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Archaeology: Cemetery Resources

gravestone
Sarah Gardiner grave, North Kingstown (Photo: Michael Bell)

Cemeteries are among Rhode Island's most unique and most overlooked historic resources. Rhode Island contains at least 2833 historic cemeteries, from small family burial grounds to landscaped garden cemeteries.

Cemeteries contain information about local individuals and families, landscape and architectural design, grave marker artisanry and technology, religious beliefs, and community history. Many cemeteries and burial grounds are threatened by neglect, vandalism, and encroaching development; however, many resources are available to researchers and advocates.

Resources:

  • The Rhode Island General Assembly website makes state laws relating to cemeteries available online. On May 9, 2012, the RIHPHC voted to approve new state regulations that establish standards for registering and protecting historic cemeteries.  The new regulations were authorized by the General Assembly in 2011, and they have been endorsed by the RI Advisory Commission on Historic Cemeteries.

  • The Rhode Island Cemetery Commission is a permanent advisory commission to study the location, condition, and inventory of historic cemeteries in Rhode Island and to make recommendations to the General Assembly relative to historic cemeteries in Rhode Island. The Commission aims to formulate and develop plans and programs to restore, rehabilitate, and maintain historical cemeteries and locate sources of funds such as grants and individual or corporate sponsors.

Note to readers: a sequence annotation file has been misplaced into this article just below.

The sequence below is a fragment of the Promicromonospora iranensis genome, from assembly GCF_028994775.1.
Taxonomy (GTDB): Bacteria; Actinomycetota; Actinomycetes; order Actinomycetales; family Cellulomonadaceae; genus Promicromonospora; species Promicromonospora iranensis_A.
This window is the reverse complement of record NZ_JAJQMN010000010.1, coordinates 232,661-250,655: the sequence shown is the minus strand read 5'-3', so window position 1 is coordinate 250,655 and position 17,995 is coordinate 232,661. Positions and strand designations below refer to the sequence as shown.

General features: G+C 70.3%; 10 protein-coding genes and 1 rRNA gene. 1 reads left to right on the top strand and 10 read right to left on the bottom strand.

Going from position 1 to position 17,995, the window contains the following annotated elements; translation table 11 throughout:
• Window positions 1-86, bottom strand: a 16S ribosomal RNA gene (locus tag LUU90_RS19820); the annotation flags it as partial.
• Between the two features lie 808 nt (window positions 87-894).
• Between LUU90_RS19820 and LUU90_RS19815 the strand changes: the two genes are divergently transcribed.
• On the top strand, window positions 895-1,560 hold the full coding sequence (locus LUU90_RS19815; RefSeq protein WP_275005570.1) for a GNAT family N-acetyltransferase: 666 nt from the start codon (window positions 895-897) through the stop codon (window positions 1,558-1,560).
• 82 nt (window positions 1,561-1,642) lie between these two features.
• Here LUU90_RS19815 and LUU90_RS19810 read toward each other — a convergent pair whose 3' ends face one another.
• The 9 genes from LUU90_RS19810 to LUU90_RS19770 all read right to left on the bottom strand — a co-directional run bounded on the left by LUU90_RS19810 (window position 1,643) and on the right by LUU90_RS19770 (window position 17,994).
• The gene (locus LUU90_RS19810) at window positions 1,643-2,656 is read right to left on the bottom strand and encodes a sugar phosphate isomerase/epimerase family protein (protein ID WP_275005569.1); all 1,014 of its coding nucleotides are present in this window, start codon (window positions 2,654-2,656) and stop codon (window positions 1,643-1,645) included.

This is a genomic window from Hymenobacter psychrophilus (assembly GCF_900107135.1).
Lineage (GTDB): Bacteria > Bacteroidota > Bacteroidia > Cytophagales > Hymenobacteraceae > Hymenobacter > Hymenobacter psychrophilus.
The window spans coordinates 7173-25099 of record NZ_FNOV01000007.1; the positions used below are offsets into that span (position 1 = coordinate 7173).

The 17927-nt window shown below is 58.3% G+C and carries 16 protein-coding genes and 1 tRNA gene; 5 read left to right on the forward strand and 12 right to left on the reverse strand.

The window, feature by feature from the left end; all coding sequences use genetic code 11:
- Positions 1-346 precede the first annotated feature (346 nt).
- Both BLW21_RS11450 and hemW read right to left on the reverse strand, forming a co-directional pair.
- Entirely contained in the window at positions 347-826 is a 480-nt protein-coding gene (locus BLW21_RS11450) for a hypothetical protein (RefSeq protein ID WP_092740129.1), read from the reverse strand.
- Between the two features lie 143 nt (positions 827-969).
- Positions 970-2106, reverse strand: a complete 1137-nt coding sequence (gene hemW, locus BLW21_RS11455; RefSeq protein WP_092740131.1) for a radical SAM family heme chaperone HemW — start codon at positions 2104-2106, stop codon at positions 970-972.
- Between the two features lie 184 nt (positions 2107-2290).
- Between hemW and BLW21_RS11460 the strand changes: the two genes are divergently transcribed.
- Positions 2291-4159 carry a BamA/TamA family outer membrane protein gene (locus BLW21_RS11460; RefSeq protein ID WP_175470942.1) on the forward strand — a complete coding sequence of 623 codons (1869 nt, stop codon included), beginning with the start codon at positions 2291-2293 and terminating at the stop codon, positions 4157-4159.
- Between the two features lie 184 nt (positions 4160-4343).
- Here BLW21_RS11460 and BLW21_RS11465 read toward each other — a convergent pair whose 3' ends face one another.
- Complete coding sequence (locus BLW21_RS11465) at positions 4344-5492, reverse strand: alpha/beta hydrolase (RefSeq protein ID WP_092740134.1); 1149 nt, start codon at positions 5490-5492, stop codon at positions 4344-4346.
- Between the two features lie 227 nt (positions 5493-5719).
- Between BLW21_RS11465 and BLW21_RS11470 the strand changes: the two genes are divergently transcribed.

• The Rhode Island Cemeteries Database documents gravemarkers and burials in cemeteries around the state. This ongoing project relies on volunteer transcribers and published records. The website also contains information on gravestone carvers and other links.

  • Some cities and towns have cemetery ordinances and commissions; others have delegated responsibilities to certain town officials. It is always important to check with the local government to determine ownership and how to obtain any needed permissions when planning cemetery clean-ups.

  • The Association for Gravestone Studies website features articles, links, and frequently asked questions. Useful information includes "Gravestone Rubbing Dos and Dont's" and "Symbolism on Gravestones."

  • Rhode Island genealogy websites include the Rhode Island pages at Rootsweb, Cyndi's List, and USGenWeb. Places to research in person include the Rhode Island Historical Society Library, Rhode Island State Archives, Rhode Island State Library, and town and city libraries.

  • For more information, contact archaeologists Timothy Ives or Charlotte Taylor at the RI Historical Preservation & Heritage Commission.